During our recent trip to Egypt, the boys and I visited our old apartment. The first floor apartment served after our departure as the high school section of our boys’ school, but after they outgrew the flat, it became an office for an engineering firm with a mission to serve the Christian communities of the region. Since I had two engineers with me, we decided to visit.
The first thing that struck us as we entered the building was that the mailbox for the flat still contained the name of my husband. I took a deep breath and then looked up the few steps at the door…remembered that Raouf had changed the two narrow doors into one wider, solid wood door. I’d forgotten that until I saw it once again and immediately remembered our trip to another part of the city that contained lots of wood, carpenters and doors. I did a lot of “wood” shopping with that man. We knocked on the door.
A nice Egyptian man answered, and we told him who we were and that we had heard about the director of the company from a friend. “Was he in?” I asked. “Oh, sure, come on in.” The door opened wide to “our” house; the same antique tile flooring that everyone who entered that flat loved. Gone was the privacy wall Raouf had built to give us a bit of a foyer and allow us to put a dining room table in the large center room: gone was our furniture, but not our memories.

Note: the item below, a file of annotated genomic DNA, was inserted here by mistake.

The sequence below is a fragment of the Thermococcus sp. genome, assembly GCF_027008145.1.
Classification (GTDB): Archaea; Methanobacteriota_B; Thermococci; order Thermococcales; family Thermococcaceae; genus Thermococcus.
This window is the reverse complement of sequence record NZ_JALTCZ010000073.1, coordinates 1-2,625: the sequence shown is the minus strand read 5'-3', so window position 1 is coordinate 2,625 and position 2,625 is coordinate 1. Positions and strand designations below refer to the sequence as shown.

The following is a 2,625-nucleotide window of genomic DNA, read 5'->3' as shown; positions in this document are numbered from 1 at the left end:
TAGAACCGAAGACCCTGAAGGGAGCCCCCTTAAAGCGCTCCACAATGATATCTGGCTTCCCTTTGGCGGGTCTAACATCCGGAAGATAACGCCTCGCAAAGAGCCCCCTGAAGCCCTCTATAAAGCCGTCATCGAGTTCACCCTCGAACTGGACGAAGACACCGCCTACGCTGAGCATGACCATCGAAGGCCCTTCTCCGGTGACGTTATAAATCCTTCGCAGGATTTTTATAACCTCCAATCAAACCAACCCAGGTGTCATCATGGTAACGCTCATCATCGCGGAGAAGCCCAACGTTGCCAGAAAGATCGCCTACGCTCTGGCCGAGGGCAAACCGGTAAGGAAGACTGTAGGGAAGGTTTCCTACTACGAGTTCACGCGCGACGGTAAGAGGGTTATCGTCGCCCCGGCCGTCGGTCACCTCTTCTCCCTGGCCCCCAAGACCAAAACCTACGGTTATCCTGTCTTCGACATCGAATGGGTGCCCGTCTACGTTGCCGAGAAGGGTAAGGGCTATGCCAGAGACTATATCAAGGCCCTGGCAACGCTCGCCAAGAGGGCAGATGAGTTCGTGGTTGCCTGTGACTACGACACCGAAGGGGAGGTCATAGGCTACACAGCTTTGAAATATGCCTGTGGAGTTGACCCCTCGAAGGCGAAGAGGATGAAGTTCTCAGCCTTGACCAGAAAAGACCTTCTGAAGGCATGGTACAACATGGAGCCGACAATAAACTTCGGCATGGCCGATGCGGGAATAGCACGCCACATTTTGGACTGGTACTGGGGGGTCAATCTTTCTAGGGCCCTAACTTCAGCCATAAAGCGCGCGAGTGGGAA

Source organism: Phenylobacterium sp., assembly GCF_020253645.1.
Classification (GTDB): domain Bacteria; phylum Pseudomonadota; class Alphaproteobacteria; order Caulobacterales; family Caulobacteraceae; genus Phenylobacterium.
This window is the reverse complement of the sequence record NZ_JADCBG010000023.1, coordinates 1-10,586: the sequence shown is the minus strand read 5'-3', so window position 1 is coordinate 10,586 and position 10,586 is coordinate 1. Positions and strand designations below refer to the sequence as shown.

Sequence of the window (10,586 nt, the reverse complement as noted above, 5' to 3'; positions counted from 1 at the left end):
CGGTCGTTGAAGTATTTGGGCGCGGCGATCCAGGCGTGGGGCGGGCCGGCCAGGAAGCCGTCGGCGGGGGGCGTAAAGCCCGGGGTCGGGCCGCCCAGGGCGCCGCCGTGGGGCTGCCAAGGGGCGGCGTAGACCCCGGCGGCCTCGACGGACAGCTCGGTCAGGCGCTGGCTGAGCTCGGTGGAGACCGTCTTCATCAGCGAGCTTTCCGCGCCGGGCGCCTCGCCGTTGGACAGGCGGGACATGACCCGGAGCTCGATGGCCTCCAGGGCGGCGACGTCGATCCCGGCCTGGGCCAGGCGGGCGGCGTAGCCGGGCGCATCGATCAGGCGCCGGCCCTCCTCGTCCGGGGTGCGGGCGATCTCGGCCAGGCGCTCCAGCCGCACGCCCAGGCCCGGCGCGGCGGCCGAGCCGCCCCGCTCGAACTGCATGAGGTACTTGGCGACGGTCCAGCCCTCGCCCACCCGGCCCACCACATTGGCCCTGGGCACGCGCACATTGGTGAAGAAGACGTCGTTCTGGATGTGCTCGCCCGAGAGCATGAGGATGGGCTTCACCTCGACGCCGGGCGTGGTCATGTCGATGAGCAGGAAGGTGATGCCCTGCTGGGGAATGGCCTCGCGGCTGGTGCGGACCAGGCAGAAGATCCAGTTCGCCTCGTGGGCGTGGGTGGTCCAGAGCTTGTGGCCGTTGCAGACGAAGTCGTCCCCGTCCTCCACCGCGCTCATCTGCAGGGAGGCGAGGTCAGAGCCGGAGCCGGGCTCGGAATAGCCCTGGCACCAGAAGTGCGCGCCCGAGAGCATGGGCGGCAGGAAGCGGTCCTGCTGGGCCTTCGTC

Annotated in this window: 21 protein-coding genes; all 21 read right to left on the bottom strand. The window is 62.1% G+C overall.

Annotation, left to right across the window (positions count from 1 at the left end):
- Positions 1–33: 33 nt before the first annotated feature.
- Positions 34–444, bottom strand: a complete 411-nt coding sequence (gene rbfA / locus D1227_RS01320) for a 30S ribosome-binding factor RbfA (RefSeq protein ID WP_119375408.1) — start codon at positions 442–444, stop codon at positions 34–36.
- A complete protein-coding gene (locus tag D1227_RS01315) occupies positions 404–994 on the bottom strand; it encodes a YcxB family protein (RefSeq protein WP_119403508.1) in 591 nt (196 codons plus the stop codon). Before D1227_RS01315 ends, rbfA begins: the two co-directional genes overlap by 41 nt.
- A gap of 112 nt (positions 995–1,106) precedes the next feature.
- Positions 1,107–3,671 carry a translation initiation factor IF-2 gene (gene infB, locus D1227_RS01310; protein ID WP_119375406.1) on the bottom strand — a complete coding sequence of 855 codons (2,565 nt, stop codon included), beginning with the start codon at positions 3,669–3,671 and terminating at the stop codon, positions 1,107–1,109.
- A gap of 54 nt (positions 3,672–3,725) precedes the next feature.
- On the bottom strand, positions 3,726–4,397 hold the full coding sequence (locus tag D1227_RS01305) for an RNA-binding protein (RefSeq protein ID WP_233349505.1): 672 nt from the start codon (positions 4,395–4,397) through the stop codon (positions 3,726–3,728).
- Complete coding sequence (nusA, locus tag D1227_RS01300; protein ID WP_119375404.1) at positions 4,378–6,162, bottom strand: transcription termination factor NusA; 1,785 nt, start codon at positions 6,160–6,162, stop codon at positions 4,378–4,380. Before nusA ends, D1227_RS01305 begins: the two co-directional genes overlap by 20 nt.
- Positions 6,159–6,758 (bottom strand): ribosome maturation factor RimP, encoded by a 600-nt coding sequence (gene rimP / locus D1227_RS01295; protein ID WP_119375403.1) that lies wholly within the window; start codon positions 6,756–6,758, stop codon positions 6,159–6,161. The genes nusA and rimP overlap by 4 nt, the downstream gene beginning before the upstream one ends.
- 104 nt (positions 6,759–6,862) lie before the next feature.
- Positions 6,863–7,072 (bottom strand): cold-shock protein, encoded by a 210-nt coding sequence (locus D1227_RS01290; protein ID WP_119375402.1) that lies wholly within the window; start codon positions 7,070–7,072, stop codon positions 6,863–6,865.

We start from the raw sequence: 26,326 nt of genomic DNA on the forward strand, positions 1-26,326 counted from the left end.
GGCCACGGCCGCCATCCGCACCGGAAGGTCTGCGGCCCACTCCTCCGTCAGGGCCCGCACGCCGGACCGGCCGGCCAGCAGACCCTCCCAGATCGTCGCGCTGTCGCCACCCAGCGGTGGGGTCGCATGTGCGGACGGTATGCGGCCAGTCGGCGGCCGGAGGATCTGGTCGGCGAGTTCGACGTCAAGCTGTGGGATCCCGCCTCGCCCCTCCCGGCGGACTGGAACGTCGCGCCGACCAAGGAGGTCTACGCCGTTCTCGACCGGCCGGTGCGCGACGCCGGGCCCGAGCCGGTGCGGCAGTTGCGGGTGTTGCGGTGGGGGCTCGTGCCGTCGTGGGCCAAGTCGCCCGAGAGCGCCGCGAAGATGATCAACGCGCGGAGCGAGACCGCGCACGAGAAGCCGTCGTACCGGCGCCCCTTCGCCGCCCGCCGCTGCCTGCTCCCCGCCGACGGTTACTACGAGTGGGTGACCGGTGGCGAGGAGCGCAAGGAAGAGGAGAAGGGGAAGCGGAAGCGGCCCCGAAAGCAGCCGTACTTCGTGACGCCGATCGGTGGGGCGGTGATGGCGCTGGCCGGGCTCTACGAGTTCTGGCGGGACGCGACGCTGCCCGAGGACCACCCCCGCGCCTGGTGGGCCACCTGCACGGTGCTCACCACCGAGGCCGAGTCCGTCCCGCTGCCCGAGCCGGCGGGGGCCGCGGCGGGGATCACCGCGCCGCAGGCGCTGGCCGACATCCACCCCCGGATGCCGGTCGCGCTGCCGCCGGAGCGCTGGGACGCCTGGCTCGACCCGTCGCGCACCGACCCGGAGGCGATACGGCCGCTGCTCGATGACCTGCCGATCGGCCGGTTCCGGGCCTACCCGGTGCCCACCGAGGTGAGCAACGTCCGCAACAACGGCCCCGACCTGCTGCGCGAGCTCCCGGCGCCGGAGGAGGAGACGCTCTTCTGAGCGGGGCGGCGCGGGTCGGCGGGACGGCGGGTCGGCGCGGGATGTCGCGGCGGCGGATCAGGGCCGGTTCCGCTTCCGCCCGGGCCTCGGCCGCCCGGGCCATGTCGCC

We met Steve, who immediately said: “Oh, I’ve heard so much about you and your husband. We only recently took his name off the door.” Seven years, and his name had only recently been taken off the door — Raouf had left his mark. Steve immediately said, I’m sure you’d love to see how your house is used now; and he proceeded to take us from room to room, asking me what each room used to be, as we looked at their current state in “office form.” When we looked at the kitchen, we passed the foldout table Raouf built for the boys to eat breakfast on. They still use it — of course, engineers love anything practical. Another touch.
We ended up in his office, which happened to have been “our” office. As I sat down in a chair I looked up — my curtains were still hanging above the window. I made every curtain in that house, and it was funny to see them in that of a stranger. We had a wonderful conversation with him, hearing about their work in the region, but I was only half listening as I drank in the memories of “place”. So many people had been in that home, listened to the Gospel, eaten and found fellowship, studied God’s Word, laughed and cried. Children were raised there, lives lived.
So Abraham called that place The LORD Will Provide. And to this day it is said, “On the mountain of the LORD it will be provided. (Gen. 22:14)… So Jacob called the place Peniel, saying, “It is because I saw God face to face, and yet my life was spared. (Gen. 32:30)… Jacob called the place where God had talked with him Bethel (Gen. 35:15).
So Carol looked up at her curtains and called that place BLESSED BY GOD’S PRESENCE, because God had done great things in that Egyptian home. (Egypt, 2016).
Grace and Peace